Up to 10,000 loyalists took park in a Belfast parade on Saturday marking the centenary of the formation of the Ulster Volunteer Force (UVF).
Supporters lined the streets as marchers, wearing period costumes and carrying replica weapons, set off along the Ravenhill Road.
The event, which stayed clear of sectarian flashpoints, passed off without incident.
Organizers of the parade insisted that there was no link with modern-day paramilitaries and that the emphasis was solely on marking the events of 1913.
Speaking to UTV, Billy Hutchinson, PUP leader, said "There is no matter of UDA, UVF in terms of on show; they wore totally different uniforms than they would have worn then and would have fired real guns and fired shots.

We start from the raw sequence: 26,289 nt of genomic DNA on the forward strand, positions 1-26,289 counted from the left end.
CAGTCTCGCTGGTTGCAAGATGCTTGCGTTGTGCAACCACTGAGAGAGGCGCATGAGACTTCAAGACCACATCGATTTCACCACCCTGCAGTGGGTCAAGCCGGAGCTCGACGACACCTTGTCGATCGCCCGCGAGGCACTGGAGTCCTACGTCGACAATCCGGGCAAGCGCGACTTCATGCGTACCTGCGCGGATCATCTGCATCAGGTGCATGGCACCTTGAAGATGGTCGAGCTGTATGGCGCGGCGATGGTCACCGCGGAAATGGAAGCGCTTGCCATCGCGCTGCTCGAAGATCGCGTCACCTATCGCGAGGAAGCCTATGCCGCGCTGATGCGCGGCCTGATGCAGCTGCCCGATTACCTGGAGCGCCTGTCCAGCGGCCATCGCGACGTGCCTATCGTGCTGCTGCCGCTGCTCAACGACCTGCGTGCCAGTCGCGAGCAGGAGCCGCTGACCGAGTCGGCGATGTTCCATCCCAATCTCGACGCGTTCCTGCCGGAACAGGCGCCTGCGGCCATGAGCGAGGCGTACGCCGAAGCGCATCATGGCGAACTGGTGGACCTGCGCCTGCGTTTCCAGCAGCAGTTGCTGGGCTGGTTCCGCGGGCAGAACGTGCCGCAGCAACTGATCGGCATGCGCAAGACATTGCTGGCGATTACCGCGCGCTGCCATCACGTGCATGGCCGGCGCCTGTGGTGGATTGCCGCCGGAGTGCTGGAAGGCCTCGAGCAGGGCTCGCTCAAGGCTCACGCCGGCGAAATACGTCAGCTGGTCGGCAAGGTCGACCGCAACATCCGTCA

There was some controversy before the parade when hundred of UVF flags erected along the route last weekend raised concerns from some local residents. Police assured them that the flags were not related to a proscribed organization and offered to meet with local community groups.
The parade marks the founding of the old UVF 100 years ago to fight Home Rule. The present day paramilitary group of the same name was formed more than half a century later.
The events culminated in a gathering in the grounds of Craigavon House, where the plans for the original UVF were drawn up 100 years ago.
The great granddaughter of Sir James Craig addressed the crowd and a minute's silence was held for volunteers who had died over the last century.
Ed Sheeran’s new album includes traditional Irish songs